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6 Historical Methods for Contacting the Dead (and Their Drawbacks)
Hulton Archive/Getty Images
Hulton Archive/Getty Images

'Tis the season for getting in touch with the spirit realm. (This applies no matter what month we're in right now; 'tis always high time to get your séance on.) But there are several different ways you can go about it. Do you Ouija? Should you go wandering around a haunted house? No, you should probably pick up the psychic telephone.

Lapham's Quarterly helpfully charted out some of historical ways you could (supposedly) go about contacting the dead, from Chinese Fuji writing—a method that's kind of like a Ouija board, but using a stylus to make letters in sand instead of a board—to past-life regression via hypnosis. The chart lays out how each ghost-whispering concept works, and its theoretical drawbacks. Because there are always drawbacks.

Transfiguration, for instance, lets you see a spirit's face through the body of a medium, but that's a whole lot of hard work for your medium. You can listen for electronic voice phenomena via a recorder, but you have to buy the recorder first. F. R. Melton's 1921 invention, the balloon-powered psychic telephone, was a great option—except when his son George wasn't around to work it. And past-life regression, as you might imagine, holds “potential for new levels of self-hatred." No one wants to find out that their past self was a total jerk.

There are plenty of scientific and cultural explanations for seeing ghosts that don't involve the actual spirits of the dead returning to the Earthly plane, but if you're into the history of the occult, this is a great primer on spirit-conjuring traditions.

[h/t Lapham's Quarterly]

Michael Tackett - © 2012 Warner Bros. Entertainment Inc. All rights reserved.
9 Horror Movies Inspired by Real-Life Events
Michael Tackett - © 2012 Warner Bros. Entertainment Inc. All rights reserved.
Michael Tackett - © 2012 Warner Bros. Entertainment Inc. All rights reserved.

While most horror movies are complete works of fiction, the genre occasionally offers up stories that are based on terrifying and jaw-dropping real-life events, like the nine collected here.


Premise: A supernatural killer stalks his prey while they dream during deep sleep.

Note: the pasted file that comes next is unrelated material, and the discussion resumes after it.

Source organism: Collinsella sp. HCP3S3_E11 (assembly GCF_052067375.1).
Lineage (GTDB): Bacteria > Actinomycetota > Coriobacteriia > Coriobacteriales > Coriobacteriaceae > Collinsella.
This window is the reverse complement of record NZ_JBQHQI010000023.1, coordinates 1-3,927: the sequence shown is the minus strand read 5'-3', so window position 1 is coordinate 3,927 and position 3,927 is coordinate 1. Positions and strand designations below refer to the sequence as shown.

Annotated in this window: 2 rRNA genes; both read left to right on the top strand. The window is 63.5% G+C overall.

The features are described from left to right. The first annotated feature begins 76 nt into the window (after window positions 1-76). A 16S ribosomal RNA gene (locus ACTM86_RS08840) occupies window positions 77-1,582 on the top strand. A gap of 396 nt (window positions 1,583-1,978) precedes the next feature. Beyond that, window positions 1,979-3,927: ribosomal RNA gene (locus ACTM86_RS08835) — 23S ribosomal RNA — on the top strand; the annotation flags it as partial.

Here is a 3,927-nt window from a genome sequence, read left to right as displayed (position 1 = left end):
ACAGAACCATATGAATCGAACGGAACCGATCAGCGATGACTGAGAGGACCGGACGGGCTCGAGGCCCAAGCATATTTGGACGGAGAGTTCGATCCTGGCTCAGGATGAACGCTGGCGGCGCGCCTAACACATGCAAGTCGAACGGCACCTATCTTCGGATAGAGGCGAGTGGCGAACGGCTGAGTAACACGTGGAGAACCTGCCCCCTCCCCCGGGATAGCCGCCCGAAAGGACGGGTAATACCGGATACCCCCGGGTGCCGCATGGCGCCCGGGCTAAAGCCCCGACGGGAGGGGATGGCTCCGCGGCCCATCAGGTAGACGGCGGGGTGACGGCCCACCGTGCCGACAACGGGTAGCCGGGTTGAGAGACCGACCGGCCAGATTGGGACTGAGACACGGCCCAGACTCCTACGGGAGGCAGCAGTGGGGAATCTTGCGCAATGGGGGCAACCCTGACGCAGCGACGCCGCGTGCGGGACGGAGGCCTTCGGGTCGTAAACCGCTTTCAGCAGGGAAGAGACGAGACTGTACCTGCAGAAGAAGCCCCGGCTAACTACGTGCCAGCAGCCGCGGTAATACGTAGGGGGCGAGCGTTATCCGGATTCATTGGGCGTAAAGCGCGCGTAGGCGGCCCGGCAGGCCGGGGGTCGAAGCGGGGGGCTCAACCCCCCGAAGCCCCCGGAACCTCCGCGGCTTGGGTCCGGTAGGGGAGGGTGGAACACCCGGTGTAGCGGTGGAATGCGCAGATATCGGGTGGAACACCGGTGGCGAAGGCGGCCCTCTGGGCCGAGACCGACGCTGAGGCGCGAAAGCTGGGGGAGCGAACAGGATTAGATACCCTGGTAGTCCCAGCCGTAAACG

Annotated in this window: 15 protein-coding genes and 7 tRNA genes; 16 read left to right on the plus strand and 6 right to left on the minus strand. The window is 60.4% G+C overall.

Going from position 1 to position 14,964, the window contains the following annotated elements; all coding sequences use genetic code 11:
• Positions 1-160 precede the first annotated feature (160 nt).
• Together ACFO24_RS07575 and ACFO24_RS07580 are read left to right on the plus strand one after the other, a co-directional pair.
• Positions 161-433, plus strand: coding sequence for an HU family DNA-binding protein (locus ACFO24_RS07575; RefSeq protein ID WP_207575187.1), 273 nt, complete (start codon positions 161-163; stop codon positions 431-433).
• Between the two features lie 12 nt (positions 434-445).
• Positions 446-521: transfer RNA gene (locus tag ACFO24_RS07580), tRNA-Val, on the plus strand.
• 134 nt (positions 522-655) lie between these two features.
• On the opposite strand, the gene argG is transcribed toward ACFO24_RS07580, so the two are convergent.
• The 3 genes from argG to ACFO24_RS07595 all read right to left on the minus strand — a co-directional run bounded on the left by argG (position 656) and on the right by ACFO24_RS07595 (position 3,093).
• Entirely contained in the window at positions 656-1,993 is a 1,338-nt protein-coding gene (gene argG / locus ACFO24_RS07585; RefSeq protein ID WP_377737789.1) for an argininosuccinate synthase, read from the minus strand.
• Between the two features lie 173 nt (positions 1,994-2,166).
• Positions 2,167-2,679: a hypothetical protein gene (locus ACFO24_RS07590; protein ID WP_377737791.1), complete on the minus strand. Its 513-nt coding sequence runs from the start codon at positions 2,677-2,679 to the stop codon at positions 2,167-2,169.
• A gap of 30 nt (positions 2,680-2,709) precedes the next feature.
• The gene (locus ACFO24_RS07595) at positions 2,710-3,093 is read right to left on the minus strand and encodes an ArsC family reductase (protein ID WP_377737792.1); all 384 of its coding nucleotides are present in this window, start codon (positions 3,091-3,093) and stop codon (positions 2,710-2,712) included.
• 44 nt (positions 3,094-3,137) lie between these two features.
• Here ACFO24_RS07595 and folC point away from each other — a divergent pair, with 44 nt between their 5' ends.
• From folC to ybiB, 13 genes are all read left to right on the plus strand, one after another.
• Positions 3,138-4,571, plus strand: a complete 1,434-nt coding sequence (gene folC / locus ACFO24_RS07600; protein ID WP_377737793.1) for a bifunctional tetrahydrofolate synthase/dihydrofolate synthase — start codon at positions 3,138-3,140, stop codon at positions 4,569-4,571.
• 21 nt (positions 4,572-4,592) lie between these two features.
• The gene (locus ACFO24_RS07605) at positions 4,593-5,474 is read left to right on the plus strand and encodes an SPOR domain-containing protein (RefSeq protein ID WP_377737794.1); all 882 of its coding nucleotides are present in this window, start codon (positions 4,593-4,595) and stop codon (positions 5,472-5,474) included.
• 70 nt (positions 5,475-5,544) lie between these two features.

Real-Life Inspiration: Wes Craven based A Nightmare on Elm Street on a series of newspaper articles from the Los Angeles Times about a strange phenomenon where young Asian refugees would mysteriously die in their sleep. It was reported that many would refuse to sleep, citing terrifying nightmares that they feared would lead to death.

According to Craven, the paper "never correlated [the three articles], never said, ‘Hey, we’ve had another story like this'":

The third one was the son of a physician. He was about twenty-one; I’ve subsequently found out this is a phenomenon in Laos, Cambodia. Everybody in his family said almost exactly these lines: "You must sleep." He said, "No, you don’t understand; I’ve had nightmares before—this is different." He was given sleeping pills and told to take them and supposedly did, but he stayed up. I forget what the total days he stayed up was, but it was a phenomenal amount—something like six, seven days. Finally, he was watching television with the family, fell asleep on the couch, and everybody said, "Thank god." They literally carried him upstairs to bed; he was completely exhausted. Everybody went to bed, thinking it was all over. In the middle of the night, they heard screams and crashing. They ran into the room, and by the time they got to him he was dead. They had an autopsy performed, and there was no heart attack; he just had died for unexplained reasons. They found in his closet a Mr. Coffee maker, full of hot coffee that he had used to keep awake, and they also found all his sleeping pills that they thought he had taken; he had spit them back out and hidden them. It struck me as such an incredibly dramatic story that I was intrigued by it for a year, at least, before I finally thought I should write something about this kind of situation.

2. CHILD'S PLAY (1988)

Premise: A serial killer's soul possesses a toy doll and wreaks havoc.

Real-Life Inspiration: In 1909, Key West painter and author Robert Eugene Otto claimed that one of his family's servants placed a voodoo curse on his childhood toy, Robert the Doll. Supposedly, the doll would mysteriously move from room to room, knock furniture over, and conduct conversations with Otto. Robert the Doll was left in the attic until Otto's death in 1974, when new owners moved into his Florida home. The new family also claimed mysterious activities would happen in the house connected to the doll. Today, Robert the Doll is on display at the Custom House and Old Post Office in Key West, Florida.


Premise: A young family moves into a house where a murder was committed, and experiences strange and terrifying occurrences.

Real-Life Inspiration: Based on the book of the same name, The Amityville Horror follows the paranormal events that terrorized the Lutz family. In 1975, the family moved into 112 Ocean Avenue where, unbeknownst to them, Ronald DeFeo, Jr. had brutally murdered his family 13 months before they arrived. While in their new home, the family claimed that they saw green slime on the walls and red-eyed pigs staring into their kitchen and living room. After less than a month, the Lutz family moved out of the small town of Amityville, New York.